Writing Your Resume from Scratch




  • — May 23, 2017


    Once you have a resume, it’s easy to update and adjust it as you progress in your career. But first you need a solid start. While writing your resume may seem like a breeze at first – after all, it’s all about you and what you’ve done – it can quickly become quite the project, especially if you have no idea where to even begin. Starting from scratch has its pros and cons; you’re starting with a blank slate, whether that is something you appreciate or dread.


    Have no fear. Going into resume writing with a game plan can help you feel more organized and confident:



    • Research

    Spend some time looking at different resumes. Check out the styles, sections, and content. Figure out what format works best for your career, and what you find most visually appealing. Don’t be afraid to jot down notes about what you like and don’t like and then create your own template. After all, you don’t want your resume to look just like everyone else’s.



    • Brain Dump

    Now that you’ve seen what is out there, it’s time to focus on your own materials. Start writing down each job you’ve held and everything you accomplished. Think about projects you worked on, teams you were part of, improvements you helped make, and leadership roles you held. Try to find metrics to support your work, such as sales quotas achieved, the number of direct reports you had, or what percentage you improved efficiency. Don’t forget about volunteer experience too. Even if you’re not sure something is relevant, write it down anyway so you have as much to work with as possible.



    • Organize

    Now that you have a lot of notes, organize them into logical sections. Keep information from each job together, put all of your education and professional development in one section, volunteer work goes together, and then anything that doesn’t have a place that you want to look at again. Highlight skills you deem most important so that you can incorporate these into your summary of qualifications and core competencies. Finally, start crafting your resume and plugging in these details.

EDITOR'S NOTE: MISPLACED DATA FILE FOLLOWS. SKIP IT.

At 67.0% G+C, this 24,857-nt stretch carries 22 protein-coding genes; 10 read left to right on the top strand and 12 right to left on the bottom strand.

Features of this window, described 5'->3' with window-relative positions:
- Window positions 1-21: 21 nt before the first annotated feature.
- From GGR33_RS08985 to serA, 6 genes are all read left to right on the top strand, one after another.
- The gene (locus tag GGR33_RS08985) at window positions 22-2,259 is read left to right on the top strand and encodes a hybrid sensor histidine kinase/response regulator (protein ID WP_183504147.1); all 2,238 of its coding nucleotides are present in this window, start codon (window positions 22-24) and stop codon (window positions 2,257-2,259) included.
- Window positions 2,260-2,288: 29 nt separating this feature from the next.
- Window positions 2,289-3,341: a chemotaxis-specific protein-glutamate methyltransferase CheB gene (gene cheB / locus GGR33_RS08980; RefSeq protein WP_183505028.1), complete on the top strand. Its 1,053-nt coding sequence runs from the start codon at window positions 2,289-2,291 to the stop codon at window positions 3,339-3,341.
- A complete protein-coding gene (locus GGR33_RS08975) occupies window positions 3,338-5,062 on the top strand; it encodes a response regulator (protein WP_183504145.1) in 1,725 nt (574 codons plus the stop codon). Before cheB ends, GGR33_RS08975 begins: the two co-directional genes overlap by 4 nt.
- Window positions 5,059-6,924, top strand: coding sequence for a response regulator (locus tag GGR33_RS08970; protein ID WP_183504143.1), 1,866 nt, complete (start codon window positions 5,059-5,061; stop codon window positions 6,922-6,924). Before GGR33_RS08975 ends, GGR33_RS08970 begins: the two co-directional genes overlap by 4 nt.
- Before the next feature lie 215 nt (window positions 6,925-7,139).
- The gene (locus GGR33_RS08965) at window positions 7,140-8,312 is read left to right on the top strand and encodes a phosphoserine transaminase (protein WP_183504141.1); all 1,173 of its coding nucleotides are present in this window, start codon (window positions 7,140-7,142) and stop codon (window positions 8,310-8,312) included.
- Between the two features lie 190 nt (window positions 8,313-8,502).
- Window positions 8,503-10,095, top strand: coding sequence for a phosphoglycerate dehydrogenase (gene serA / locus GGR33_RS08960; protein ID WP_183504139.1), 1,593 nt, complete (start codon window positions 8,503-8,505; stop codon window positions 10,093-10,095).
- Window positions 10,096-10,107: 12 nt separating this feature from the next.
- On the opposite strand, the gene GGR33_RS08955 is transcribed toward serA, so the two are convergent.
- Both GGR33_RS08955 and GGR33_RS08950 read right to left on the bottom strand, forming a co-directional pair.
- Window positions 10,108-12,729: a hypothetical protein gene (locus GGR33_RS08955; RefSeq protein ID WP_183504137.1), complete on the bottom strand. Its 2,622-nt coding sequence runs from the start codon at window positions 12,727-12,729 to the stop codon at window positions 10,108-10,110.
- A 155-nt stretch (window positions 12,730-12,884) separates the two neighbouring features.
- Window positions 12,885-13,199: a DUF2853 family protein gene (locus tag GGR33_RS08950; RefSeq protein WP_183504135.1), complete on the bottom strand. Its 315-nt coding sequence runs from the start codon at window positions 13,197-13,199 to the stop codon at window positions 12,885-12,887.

• Edit

    Not everything you wrote down necessarily belongs. Once you have a rough draft, look for areas to slash unnecessary details, make bullet points more concise, or tweak wording to make it more compelling. Remember – your resume isn’t an autobiography rehashing everything you’ve ever done; it should highlight select achievements and focus on the past 10-15 years of work history.



    • Review

    Step back from your resume for a day or two and then come return and look at it again. Re-read to find any spelling or grammar errors you may have missed or areas that you can polish up. Ask a few others that you trust to read it as well and give their feedback. They may catch things you missed and consider different points as they aren’t as familiar with your career as you are. Once you’re happy with how it looks, remember to tailor it for each position for which you’re applying.


    If writing is not your forte and you’re still at a loss for how to begin creating a resume, or you’re not satisfied with what you’ve come up with, it may be time to call in the professionals.

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    Author: Amanda Clark


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